WINCHESTER, N.H. — After one year of operating on Main Street but six years of planning, a distillery is appropriately popping open bottles and toasting to their success.

"It's a huge celebration for us and for our friends and family, and everyone in the Brattleboro, Greenfield (Mass.) and Keene (N.H.), area," said Robert Patton-Spruill, owner of New England Sweetwater Farm and Distillery.

The newly available liquor, Clark and Chesterfield High Rye Bourbon Whiskey, was brought to the Winchester Pickle Festival on Saturday. Before heading there, the distillery had sold some of the liquor. Patton-Spruill planned on having half a barrel left for the festival, meaning roughly 200 bottles.

Because first-year sales revenues for young distilleries are not usually published, just how successful his business has been can be difficult to pinpoint. Another distillery reported it would be happy to take in $100,000 in its first year after producing 70,000 gallons.

"In our first year, we doubled that," Patton-Spruill said. "We think we're doing pretty darn well. We're getting a lot of people to like us. We definitely get a lot of repeat customers. But we're on a highway, Route 119 and Route 10. We get a lot of people from out of state as well."


Patton-Spruill estimates that approximately 95 percent of the members of the Winchester community have been welcoming to the new business. Some people are against anything involving alcohol, he told the Reformer, but the majority of residents are supportive. He said he receives compliments regarding improvements he has made to the buildings that are now homes for the distillery and tasting room.

Asked about challenges, Patton-Spruill laughed and said, "I feel like every day we're faced with a new challenge."

His team has learned not to mess with moonshine in the summer. The liquor "only likes to be made in the winter," said Patton-Spruill.

"We've been able to perfect our brown spirits," he said. "We got a distributor. Every day's a new lesson in that."

Berkshire Brewing Company now gets the Winchester distillery's products out to Connecticut, Rhode Island and Massachusetts. The partnership has opened "a whole new world," said Patton-Spruill.

"In New Hampshire, it's simple. You sell it to the state and that's that," he said. "In Massachusetts, there are thousands of bars, restaurants and liquor stores. It's like the Wild West."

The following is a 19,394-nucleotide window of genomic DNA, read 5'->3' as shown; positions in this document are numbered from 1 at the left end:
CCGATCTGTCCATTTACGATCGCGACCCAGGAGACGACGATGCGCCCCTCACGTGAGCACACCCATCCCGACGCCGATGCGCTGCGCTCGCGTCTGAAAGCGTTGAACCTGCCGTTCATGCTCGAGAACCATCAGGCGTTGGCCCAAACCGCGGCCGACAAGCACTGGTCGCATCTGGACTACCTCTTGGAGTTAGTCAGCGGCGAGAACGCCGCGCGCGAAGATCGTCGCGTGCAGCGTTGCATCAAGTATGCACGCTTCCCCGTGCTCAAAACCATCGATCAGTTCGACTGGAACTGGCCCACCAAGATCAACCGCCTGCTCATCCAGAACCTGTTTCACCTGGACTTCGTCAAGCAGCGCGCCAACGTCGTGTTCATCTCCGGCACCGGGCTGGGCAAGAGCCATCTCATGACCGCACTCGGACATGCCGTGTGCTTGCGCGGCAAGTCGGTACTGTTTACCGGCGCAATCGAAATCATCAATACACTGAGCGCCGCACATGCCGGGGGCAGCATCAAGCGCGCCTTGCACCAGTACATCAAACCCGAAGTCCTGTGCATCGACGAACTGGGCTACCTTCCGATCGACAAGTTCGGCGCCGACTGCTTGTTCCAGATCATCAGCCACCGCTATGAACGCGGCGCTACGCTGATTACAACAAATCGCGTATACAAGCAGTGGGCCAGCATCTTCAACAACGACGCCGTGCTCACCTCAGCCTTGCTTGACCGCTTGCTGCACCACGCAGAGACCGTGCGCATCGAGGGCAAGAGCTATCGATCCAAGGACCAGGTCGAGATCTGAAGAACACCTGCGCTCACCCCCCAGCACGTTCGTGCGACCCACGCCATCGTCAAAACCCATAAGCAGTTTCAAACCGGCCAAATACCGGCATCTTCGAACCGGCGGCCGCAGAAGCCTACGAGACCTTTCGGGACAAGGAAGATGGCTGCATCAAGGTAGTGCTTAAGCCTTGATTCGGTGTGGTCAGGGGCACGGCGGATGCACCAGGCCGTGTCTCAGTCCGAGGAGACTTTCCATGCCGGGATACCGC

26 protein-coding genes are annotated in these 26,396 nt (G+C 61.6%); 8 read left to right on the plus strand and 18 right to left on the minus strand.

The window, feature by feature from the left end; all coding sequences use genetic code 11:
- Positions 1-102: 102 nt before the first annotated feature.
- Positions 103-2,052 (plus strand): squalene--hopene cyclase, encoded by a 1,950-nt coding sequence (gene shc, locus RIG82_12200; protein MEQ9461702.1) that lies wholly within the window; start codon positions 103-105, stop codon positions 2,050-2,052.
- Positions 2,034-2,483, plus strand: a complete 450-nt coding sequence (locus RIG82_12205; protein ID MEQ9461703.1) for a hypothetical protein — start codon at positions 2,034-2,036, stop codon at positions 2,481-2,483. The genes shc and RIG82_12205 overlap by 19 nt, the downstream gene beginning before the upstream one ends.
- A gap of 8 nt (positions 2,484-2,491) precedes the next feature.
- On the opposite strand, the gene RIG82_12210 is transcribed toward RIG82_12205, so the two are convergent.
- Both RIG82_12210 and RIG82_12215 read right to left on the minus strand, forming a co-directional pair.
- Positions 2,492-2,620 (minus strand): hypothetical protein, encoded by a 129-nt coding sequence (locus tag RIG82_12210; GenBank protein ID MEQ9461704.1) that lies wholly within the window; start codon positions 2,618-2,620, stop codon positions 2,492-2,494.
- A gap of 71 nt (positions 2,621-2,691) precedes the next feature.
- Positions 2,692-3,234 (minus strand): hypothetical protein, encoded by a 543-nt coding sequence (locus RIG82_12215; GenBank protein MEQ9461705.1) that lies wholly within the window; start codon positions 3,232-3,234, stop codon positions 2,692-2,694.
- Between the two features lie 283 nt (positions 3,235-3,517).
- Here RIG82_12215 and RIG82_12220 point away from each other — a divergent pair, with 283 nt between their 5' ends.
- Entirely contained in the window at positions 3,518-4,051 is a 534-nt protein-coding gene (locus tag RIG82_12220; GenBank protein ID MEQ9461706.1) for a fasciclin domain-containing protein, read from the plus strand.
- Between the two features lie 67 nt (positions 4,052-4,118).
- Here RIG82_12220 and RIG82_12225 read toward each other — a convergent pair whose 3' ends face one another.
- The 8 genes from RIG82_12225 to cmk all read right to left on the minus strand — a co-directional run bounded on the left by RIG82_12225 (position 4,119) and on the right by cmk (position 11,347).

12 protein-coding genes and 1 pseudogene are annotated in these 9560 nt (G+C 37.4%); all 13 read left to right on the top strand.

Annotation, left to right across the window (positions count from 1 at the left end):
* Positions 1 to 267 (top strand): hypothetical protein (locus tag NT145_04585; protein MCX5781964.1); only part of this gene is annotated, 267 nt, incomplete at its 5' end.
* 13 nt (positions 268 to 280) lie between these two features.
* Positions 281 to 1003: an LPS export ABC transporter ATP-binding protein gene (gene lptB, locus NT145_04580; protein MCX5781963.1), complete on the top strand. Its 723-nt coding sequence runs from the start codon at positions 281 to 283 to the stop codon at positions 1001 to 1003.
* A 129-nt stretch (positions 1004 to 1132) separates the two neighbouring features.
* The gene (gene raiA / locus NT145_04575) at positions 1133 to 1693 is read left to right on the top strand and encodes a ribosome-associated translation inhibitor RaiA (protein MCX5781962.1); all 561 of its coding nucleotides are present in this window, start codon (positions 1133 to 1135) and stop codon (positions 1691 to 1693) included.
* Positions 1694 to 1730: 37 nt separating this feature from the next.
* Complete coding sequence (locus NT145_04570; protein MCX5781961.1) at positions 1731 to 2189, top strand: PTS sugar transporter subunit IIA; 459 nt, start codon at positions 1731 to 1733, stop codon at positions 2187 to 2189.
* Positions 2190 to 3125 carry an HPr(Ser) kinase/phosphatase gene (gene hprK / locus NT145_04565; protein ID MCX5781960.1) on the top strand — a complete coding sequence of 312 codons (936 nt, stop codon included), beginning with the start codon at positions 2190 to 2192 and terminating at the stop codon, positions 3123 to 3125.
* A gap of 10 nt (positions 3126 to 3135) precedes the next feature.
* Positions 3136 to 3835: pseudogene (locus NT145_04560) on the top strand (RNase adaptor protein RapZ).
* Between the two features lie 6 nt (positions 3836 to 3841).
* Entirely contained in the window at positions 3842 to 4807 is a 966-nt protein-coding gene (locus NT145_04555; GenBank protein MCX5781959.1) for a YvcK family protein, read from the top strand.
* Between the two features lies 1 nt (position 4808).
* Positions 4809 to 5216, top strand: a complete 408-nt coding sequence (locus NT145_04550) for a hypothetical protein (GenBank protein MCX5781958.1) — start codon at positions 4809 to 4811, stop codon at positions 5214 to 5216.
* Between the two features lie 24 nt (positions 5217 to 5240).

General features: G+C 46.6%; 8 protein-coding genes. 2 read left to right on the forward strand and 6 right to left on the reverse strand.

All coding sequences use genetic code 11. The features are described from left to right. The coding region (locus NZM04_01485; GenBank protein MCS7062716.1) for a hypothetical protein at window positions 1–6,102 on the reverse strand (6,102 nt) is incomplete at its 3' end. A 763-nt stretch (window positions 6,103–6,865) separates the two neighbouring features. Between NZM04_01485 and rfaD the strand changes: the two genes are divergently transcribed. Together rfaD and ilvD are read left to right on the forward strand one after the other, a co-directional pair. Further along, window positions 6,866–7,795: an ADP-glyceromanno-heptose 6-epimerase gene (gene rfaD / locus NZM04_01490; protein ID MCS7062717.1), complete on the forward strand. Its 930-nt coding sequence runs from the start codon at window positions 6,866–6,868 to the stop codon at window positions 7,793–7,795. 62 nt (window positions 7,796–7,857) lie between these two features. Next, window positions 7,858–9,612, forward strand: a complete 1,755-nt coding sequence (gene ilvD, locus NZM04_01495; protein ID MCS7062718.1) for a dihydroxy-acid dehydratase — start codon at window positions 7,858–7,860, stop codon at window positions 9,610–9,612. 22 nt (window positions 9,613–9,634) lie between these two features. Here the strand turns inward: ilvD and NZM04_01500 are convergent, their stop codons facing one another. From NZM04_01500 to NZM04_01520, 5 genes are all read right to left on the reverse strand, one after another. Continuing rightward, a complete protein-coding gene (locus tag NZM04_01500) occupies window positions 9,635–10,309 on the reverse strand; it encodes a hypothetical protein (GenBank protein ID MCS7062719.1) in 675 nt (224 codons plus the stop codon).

Now, the plan is to learn how to make more liquor at a quicker rate. At the same time, of course, Patton-Spruill doesn't want to lose any of the quality.

New England Sweetwater Farm & Distillery, in Winchester, N.H., celebrated its one year anniversary on Friday, Sept. 23.
New England Sweetwater Farm & Distillery, in Winchester, N.H., celebrated its one year anniversary on Friday, Sept. 23. (Kristopher Radder — Brattleboro Reformer)

The distillery also has a few new products coming in time for the winter holidays. A new rum is being called Christmas in a Bottle.

"We basically took all the classic pumpkin pie spices and spiced the rum with that. It just screams out, 'Put me in eggnog and cider.' It's really fun," Patton-Spruill said. "Then we have Pine Tree in Bottle from a bottle of aged gin, which is pretty epic as well."

His team is looking at ways to expand, and how to reinvest in the business and community. Patton-Spruill said they're trying to figure out how to turn a downtrodden downtown into a tourist destination and it's taking a little longer than expected.

"Last year, we were literally saying, 'We hope someone stops by and buys something,' and they did, which is a fantastic thing," Patton-Spruill said. "But at the same time, a distillery is designed to be 100 years old. That's a challenge; figuring out how to last 100 years and grow and all those things. For us, it was really about figuring out barrels and storage and better ways to make the cleanest booze."

Altogether, about six years were spent in opening the distillery. Issues with permitting and siting delayed the project.

Creating a premium vodka that didn't smell like rubbing alcohol was a major goal which Patton-Spruill said has been achieved.

"That's what separates us from everybody else. At the same time, we're still selling bottles so we can make payroll at the end of the week. Just like any start-up business, meeting every customer and making every sale is really important," he said. "To actually sell bottles of whiskey we're proud of, I don't know, it just gives me goosebumps. To go from one tasting room to 10 liquor stores in New Hampshire and a dozen more in Massachusetts and to continue to grow is a very special thing."

Call Chris Mays at 802-254-2311, ext. 273.